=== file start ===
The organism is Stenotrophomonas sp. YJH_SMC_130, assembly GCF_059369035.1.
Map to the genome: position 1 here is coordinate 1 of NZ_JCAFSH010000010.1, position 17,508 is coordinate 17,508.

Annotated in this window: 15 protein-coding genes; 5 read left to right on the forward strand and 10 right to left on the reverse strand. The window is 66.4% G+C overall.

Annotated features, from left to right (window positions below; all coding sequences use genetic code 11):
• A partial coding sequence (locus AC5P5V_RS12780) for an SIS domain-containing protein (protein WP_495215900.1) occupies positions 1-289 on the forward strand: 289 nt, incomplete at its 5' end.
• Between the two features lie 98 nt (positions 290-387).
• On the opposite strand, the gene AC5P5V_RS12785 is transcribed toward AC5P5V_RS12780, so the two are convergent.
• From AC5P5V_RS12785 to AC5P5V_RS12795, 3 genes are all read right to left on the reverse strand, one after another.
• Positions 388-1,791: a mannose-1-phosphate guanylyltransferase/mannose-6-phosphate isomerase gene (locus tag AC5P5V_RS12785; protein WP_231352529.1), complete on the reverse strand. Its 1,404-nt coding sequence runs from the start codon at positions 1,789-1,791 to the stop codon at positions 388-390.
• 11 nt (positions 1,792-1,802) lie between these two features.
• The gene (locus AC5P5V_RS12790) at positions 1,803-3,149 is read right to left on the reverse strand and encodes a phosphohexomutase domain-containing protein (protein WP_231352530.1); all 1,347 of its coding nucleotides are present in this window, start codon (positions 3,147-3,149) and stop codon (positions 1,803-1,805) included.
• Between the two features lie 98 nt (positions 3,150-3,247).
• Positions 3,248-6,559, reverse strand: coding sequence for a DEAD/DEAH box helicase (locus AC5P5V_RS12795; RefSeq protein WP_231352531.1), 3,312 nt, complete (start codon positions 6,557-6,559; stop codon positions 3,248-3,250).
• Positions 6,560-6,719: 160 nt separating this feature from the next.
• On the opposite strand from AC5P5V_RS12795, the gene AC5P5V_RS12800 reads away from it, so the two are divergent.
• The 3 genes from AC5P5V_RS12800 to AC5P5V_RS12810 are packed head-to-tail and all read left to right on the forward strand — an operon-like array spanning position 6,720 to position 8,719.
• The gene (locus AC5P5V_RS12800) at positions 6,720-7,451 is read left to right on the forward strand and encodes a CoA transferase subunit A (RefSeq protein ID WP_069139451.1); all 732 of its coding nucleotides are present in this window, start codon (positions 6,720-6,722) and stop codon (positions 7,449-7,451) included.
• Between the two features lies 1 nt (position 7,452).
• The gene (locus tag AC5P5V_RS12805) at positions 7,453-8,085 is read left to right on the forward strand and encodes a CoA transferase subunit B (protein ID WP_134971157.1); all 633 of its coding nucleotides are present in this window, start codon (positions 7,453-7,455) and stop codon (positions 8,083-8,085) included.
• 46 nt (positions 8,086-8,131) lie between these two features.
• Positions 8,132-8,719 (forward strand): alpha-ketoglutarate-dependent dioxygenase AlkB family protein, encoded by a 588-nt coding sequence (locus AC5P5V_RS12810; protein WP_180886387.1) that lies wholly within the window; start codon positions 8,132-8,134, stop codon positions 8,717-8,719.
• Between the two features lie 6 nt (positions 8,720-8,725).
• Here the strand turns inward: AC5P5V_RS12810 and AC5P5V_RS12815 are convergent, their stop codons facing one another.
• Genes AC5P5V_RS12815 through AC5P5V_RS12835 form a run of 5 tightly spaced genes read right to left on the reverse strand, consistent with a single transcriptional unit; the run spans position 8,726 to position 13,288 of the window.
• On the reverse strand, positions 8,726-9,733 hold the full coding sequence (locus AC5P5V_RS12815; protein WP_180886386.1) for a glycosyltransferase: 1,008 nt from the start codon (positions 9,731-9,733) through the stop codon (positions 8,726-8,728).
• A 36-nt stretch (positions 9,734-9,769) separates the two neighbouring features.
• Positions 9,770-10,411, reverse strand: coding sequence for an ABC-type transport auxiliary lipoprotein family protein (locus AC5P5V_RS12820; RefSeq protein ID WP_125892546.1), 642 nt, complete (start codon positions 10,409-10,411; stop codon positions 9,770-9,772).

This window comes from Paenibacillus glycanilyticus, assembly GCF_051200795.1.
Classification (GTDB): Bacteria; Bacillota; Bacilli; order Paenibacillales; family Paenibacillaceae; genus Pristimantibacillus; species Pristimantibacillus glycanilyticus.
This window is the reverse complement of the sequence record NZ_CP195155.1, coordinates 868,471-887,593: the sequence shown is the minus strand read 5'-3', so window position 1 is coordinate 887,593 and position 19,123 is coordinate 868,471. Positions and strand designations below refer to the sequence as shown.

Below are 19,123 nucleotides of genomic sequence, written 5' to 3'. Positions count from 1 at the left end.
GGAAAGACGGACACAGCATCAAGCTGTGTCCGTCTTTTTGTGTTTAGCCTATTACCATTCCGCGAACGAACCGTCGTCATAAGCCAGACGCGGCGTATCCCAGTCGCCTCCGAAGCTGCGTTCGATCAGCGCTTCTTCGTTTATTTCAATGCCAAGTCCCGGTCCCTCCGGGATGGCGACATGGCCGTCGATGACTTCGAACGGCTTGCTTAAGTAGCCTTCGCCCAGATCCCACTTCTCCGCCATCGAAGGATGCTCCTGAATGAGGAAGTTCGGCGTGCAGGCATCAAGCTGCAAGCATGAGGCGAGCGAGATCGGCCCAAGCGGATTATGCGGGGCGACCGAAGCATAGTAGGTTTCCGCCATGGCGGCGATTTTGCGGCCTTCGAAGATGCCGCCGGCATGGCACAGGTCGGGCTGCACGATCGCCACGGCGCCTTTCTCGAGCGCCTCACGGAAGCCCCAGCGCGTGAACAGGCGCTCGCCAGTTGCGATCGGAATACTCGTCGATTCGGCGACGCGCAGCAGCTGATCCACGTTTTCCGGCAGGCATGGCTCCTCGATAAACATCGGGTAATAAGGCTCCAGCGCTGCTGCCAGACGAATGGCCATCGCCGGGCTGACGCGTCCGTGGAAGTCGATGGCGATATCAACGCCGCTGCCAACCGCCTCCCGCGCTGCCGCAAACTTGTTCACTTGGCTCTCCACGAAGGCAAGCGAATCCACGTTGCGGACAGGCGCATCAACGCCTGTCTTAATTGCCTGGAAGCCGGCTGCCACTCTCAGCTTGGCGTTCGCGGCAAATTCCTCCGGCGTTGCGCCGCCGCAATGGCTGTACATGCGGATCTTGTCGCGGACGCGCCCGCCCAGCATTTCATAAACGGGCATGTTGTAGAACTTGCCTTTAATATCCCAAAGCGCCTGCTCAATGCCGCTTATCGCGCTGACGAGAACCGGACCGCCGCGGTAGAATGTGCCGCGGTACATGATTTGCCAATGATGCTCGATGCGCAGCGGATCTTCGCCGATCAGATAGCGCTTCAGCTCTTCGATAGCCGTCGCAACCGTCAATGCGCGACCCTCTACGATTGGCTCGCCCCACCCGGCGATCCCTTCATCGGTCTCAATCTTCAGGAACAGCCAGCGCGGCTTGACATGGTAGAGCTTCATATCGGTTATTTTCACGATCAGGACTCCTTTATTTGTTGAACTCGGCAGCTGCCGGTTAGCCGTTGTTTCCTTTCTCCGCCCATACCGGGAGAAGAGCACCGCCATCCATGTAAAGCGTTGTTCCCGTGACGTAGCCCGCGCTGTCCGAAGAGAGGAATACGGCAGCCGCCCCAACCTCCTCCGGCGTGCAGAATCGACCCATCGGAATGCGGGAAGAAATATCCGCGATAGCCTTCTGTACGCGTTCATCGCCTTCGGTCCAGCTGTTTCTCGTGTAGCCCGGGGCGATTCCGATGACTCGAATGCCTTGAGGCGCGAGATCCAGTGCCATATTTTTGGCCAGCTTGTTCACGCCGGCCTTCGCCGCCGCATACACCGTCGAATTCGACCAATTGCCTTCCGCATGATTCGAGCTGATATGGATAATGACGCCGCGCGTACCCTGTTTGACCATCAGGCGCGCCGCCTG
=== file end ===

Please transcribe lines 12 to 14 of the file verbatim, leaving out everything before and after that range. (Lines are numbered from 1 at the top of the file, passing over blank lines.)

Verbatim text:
• Between the two features lie 98 nt (positions 3,150-3,247).
• Positions 3,248-6,559, reverse strand: coding sequence for a DEAD/DEAH box helicase (locus AC5P5V_RS12795; RefSeq protein WP_231352531.1), 3,312 nt, complete (start codon positions 6,557-6,559; stop codon positions 3,248-3,250).
• Positions 6,560-6,719: 160 nt separating this feature from the next.